You are in the relationship-building business. For lawyers, it is imperative to consistently and persistently cultivate, nurture and strengthen their relationships with their universal network – with clients, to receive more work; with referral sources, to receive more referrals; with prospects to develop new work, and so on. Then, answer me, why is it that a significant number of lawyers (clients and wannabes) either have no system (formal or otherwise) for getting and staying in touch with these people and/or do a dismal job of staying connected?
What Does “Getting and Staying in Touch” Mean?
Again, a seemingly obvious question, but in my legal marketing practice of over 20 years, I have yet to encounter more than a handful of lawyers who understand, as a practical matter, the fundamental principle of this phrase.
Starting with the widely-known statistic that it takes from seven to ten “touches” annually to stay “top-of-mind,”, lawyers are well-served to develop (often with the support of their legal secretary/assistant/marketing or IT department) a consolidated contact list including:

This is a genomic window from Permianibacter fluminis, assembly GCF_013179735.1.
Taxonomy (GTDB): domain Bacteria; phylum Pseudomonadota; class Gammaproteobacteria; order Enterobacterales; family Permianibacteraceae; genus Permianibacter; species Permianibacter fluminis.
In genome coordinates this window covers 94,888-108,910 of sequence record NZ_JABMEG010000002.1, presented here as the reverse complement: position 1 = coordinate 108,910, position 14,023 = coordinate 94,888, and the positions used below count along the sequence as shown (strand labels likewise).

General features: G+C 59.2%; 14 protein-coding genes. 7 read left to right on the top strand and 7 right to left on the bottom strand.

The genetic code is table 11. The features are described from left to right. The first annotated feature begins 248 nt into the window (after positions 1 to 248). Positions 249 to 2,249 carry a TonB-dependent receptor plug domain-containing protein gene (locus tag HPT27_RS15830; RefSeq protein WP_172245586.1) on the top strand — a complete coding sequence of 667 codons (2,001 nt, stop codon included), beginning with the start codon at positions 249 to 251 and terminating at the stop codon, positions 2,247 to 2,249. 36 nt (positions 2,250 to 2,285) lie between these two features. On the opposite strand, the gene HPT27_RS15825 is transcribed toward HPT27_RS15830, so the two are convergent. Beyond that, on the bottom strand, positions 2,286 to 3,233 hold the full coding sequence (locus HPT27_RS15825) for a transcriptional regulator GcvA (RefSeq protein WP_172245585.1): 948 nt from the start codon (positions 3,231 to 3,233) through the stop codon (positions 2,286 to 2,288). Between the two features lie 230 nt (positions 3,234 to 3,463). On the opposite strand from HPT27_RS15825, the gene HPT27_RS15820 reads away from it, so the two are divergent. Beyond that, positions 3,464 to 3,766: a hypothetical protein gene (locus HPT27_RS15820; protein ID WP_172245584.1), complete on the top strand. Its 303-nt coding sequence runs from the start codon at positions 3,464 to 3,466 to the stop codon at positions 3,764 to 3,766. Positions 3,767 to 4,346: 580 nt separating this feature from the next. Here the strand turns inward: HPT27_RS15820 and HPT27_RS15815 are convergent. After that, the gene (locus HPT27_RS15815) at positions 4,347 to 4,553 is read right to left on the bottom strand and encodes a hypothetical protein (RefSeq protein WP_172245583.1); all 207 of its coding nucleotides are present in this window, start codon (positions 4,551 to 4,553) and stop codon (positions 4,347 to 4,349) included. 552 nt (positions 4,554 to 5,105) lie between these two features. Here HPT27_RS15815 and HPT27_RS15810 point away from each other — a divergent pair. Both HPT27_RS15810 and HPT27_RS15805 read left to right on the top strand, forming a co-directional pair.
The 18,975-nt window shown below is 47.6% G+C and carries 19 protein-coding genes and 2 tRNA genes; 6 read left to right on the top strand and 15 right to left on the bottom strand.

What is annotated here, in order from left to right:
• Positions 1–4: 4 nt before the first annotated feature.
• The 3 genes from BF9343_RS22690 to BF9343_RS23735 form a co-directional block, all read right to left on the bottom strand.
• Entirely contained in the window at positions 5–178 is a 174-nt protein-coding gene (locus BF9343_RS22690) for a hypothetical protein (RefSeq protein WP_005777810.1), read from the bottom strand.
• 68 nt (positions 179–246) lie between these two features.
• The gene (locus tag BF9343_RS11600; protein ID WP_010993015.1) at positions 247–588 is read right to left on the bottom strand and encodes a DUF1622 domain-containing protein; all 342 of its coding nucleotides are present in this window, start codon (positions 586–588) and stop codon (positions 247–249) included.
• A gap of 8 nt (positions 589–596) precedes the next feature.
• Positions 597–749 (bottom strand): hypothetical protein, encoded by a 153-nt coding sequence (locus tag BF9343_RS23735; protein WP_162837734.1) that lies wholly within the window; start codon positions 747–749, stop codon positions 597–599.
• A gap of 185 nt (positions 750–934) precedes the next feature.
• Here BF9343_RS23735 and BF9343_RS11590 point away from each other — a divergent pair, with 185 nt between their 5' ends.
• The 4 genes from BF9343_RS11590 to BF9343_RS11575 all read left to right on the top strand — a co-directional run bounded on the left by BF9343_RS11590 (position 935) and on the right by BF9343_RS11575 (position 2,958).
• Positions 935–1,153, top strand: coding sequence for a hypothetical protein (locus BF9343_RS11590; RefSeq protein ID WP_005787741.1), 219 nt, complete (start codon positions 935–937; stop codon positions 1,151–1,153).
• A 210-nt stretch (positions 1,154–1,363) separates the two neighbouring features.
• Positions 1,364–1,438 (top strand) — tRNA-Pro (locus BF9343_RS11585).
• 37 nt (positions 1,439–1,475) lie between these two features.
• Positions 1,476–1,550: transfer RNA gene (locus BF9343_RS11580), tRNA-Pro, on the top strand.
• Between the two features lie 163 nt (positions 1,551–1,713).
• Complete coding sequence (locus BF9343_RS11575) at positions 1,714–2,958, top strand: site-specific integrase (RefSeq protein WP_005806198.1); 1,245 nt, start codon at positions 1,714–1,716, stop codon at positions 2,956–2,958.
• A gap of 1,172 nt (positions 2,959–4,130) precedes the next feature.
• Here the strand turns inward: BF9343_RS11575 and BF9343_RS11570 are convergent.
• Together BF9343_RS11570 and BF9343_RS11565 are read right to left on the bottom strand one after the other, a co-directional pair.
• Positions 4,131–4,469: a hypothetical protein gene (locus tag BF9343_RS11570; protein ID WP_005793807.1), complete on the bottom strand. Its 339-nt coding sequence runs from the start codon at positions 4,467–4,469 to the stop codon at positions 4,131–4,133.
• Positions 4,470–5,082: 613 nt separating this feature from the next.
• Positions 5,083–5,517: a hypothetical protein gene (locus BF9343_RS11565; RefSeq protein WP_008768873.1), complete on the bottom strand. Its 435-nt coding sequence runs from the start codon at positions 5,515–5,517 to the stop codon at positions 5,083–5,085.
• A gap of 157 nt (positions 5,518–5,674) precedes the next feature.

- Industry/professional contacts
- Referral sources
- Friends and family
- School classmates (law school, college, high school, etc.)
- Co-workers and former co-workers
- Contacts from former clerkships
- Association contacts
- Community contacts
- Holiday card recipients
Though it may be an arduous administrative task to assemble all the business cards, old Rolodexes (yes, Iʼm showing my age), database printouts, etc., it is important to have all your contacts in one system.
As I often relay to my clients, having no list equals having no connections or communications with friends, peers, industry contacts, prospects and ultimately, no clients. Remember, weʼre in the “relationship-building” business and it becomes much more daunting to foster relationships if we donʼt proactively get and stay in touch.
While I could outline the precise steps lawyers need to take in assembling, organizing, categorizing and systemizing their contacts, Iʼll spare the reader the administrative details in this article except to point out that once the task of gathering and entering all your contacts into a central system (even Outlook does a decent job of this) is complete, lawyers would be sorely remiss if they did not “categorize” their contact names.